The Williamite artillery train comprised more than thirty Dutch and English field guns and ‘field mortars’ (perhaps howitzers). The Jacobite train consisted of twelve French 4-pounders and four cannon sourced in Ireland.  On the eve of the battle, in an exchange of artillery fire, King William was slightly wounded in the shoulder.  During the battle, the Williamite cannon bombarded the Jacobite soldieries as they moved upstream.  The ten Jacobite cannon at Oldbridge were withdrawn to safety before the Williamite attack.  The six guns on their left wing checked the Williamite pursuit at Duleek.  Only one was lost.

(Wikipedia)

Painting: Battle of the Boyne between James II and William III, 11 July 1690, by Jan van Huchtenburg, Rijksmuseum Amsterdam.

Article from Weapons and Warfare: Battle of the Boyne

fter James II of the House of Stuart was forced off the throne of England in the Glorious Revolution of 1688, he sought to regain his fortunes in Ireland. James went into exile in France in January 1689, as a guest of Louis XIV, the king of France. After his Protestant daughter Mary and her husband, William of Orange, stadtholder of Holland or the Netherlands, were secure in England, Scotland and Ireland were still largely favorable to the Stuarts. In Ireland, the Catholic population favored James II, who was a Roman Catholic. Regardless of the regime change in London, among the Irish Catholics, James II was still “Righ Seamus” (King James).

Louis XIV firmly supported James when he landed in Ireland at Kinsale in March 1689. Not only did Louis XIV see this as a real “second front” in his struggle with William, but he also seems to have been personally committed to James’s cause. In England William and Mary had to support the Protestant succession to the throne, but the Irish Parliament James summoned came out for freedom of conscience.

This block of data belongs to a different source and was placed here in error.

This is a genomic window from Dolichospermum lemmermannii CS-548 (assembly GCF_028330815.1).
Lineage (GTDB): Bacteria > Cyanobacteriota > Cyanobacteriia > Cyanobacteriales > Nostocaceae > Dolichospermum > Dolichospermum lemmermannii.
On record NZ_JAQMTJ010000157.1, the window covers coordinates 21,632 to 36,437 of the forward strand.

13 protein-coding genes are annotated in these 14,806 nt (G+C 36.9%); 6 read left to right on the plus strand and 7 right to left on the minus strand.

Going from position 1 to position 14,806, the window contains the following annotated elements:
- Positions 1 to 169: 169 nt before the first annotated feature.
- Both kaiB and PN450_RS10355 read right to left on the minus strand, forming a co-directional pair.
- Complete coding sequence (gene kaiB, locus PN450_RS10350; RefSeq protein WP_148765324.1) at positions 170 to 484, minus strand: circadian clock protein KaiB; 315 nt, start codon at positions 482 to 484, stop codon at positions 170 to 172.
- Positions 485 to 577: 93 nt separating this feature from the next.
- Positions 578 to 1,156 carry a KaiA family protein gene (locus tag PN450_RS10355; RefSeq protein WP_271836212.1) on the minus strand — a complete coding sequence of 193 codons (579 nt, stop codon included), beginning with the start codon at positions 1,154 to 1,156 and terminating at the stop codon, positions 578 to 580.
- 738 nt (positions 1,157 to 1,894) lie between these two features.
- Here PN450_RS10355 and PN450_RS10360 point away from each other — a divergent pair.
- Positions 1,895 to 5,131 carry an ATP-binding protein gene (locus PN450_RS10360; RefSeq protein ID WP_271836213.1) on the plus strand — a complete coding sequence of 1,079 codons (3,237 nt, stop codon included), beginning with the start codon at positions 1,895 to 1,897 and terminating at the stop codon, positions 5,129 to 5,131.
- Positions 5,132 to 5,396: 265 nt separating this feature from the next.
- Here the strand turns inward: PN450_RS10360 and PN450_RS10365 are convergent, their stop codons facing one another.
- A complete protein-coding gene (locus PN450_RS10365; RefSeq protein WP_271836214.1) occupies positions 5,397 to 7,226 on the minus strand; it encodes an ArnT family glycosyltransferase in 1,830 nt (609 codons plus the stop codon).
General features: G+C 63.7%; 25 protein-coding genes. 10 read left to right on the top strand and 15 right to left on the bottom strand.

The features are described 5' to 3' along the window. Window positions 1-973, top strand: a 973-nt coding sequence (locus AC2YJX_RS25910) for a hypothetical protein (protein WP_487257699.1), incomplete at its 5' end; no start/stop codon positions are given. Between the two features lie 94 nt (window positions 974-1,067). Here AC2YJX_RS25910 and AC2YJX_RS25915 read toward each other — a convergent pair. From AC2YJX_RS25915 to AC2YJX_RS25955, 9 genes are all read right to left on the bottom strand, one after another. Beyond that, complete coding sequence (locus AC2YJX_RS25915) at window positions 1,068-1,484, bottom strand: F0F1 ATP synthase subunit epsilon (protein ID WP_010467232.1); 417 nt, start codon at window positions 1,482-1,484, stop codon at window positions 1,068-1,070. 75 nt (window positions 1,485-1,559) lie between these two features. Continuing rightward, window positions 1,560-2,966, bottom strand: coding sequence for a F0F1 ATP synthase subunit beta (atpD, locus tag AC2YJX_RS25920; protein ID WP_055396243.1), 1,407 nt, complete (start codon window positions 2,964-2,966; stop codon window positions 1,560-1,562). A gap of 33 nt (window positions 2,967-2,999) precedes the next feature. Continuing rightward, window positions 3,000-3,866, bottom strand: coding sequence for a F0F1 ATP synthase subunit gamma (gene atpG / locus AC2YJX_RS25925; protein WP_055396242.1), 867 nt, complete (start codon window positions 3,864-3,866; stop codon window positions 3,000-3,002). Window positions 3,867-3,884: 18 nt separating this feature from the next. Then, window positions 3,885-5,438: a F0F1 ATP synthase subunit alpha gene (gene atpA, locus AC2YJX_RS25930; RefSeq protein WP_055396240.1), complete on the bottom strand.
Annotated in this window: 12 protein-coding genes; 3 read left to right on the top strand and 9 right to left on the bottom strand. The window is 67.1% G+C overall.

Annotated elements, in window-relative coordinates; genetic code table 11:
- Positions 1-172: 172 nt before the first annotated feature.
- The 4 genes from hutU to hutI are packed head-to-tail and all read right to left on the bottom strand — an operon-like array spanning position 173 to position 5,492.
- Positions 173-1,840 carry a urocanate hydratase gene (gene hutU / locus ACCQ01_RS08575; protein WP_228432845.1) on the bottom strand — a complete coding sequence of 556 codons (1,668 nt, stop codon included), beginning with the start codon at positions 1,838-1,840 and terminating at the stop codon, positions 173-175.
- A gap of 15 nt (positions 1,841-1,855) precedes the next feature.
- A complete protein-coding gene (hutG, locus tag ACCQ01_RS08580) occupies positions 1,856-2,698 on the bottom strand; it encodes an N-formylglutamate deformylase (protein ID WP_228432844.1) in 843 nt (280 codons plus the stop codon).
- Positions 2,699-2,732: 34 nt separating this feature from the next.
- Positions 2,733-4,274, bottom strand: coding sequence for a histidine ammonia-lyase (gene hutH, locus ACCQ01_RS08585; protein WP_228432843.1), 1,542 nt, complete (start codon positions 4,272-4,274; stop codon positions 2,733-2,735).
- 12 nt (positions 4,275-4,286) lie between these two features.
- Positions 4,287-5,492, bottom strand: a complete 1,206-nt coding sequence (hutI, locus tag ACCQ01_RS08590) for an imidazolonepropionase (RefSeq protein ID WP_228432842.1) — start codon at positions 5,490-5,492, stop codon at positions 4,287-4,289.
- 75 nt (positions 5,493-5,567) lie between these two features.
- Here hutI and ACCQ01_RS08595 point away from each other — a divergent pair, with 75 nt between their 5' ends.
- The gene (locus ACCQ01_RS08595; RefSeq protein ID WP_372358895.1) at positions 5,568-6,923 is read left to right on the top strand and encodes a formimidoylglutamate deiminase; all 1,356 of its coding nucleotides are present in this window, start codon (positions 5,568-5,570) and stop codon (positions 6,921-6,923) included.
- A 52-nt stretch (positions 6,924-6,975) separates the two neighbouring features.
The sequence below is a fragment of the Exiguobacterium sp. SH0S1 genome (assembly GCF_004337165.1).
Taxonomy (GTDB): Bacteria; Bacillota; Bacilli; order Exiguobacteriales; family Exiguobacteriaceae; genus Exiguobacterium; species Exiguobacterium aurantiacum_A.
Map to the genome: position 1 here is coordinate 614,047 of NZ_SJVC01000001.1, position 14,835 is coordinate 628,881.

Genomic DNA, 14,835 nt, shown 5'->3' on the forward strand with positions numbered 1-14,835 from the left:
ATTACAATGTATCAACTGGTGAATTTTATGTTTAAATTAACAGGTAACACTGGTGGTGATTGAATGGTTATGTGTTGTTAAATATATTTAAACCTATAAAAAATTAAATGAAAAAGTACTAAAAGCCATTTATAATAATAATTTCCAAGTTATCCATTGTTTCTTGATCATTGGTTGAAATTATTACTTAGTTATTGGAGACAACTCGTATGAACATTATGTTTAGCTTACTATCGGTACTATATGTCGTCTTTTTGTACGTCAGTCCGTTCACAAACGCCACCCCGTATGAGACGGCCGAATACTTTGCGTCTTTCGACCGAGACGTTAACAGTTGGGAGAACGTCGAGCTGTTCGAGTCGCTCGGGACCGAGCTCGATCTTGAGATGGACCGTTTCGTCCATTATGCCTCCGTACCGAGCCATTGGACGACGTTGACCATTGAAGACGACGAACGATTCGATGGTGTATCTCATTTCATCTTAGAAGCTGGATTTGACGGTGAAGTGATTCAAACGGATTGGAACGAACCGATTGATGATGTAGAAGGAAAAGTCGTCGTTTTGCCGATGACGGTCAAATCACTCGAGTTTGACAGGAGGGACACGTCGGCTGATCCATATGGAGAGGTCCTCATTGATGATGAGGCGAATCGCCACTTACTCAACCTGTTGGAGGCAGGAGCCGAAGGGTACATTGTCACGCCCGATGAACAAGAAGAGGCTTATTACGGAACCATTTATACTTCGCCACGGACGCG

One of the causes of the Glorious Revolution was that James was building an Irish army in Ireland to offset the forces in England that were more under the control of the Protestant Parliament. Richard Talbot, the earl of Tyrconnell, had been charged in 1685 to form the Irish troops and ruled Ireland in the name of James as his lord-lieutenant.

Unfortunately, not enough authority was given to Patrick Sarsfield, a natural leader who inspired his troops quite beyond what Tyrconnell could do. This seems to have aroused Tyrconnell’s jealousy, which undermined James’s hopes of using Ireland as a launching point to regain England.

In August 1689, William sent an army across the Irish Sea to face James in Ireland. It was commanded by Friedrich Hermann, the first duke of Schomberg. Like Sarsfield, who had fought for the French in the Dutch War of 1672, Schomberg was a veteran of the wars in Europe. Ironically, Schomberg had fought in the French Army as well, but when Louis XIV revoked in 1685 the Edict of Nantes, giving toleration to French Protestants (Huguenots), Schomberg left French service to become commanding general of the margrave of Brandenburg, Frederick William. In 1688, he accompanied William to England, and was there made the duke of Schomberg. However, his military record in Ireland proved disappointing to William.

William landed at Belfast on June 14, 1690. Having secured Ulster, the traditional Protestant stronghold of northern Ireland, William moved south toward Dublin, the heart of the Catholic south that supported James. On the strategic defensive now, James decided to meet William along the line of the Boyne River, using it as a natural defensive rampart against William’s southern advance. William’s army numbered about 36,000 men, while James could muster only about 25,000 men. Moreover, William’s army was given a strong boost by his Dutch Guards, veterans of the years of warfare against Louis XIV. On July 1, the two armies met along the banks of the Boyne. William decided to force a crossing of the river about four miles from the city of Drogheda.

Immediately, the strategic deficiencies of James’s army showed themselves when William was able to open the battle with an artillery barrage from a cannon he took with him from England. James had no such strength in artillery. William, Schomberg, and other military advisers had decided to cross the Boyne at the village of Oldbridge, where there was some natural shelter for his troops. At the same time, part of the Williamite army made a feint north up the river, hoping to force a response from James to protect his line of retreat. In the morning of July 1, the troops began their march under Schomberg’s son, Charles de Schomberg. The fighting under Schomberg, while not decisive, succeeded in tying down some 6,000 of James’s soldiers.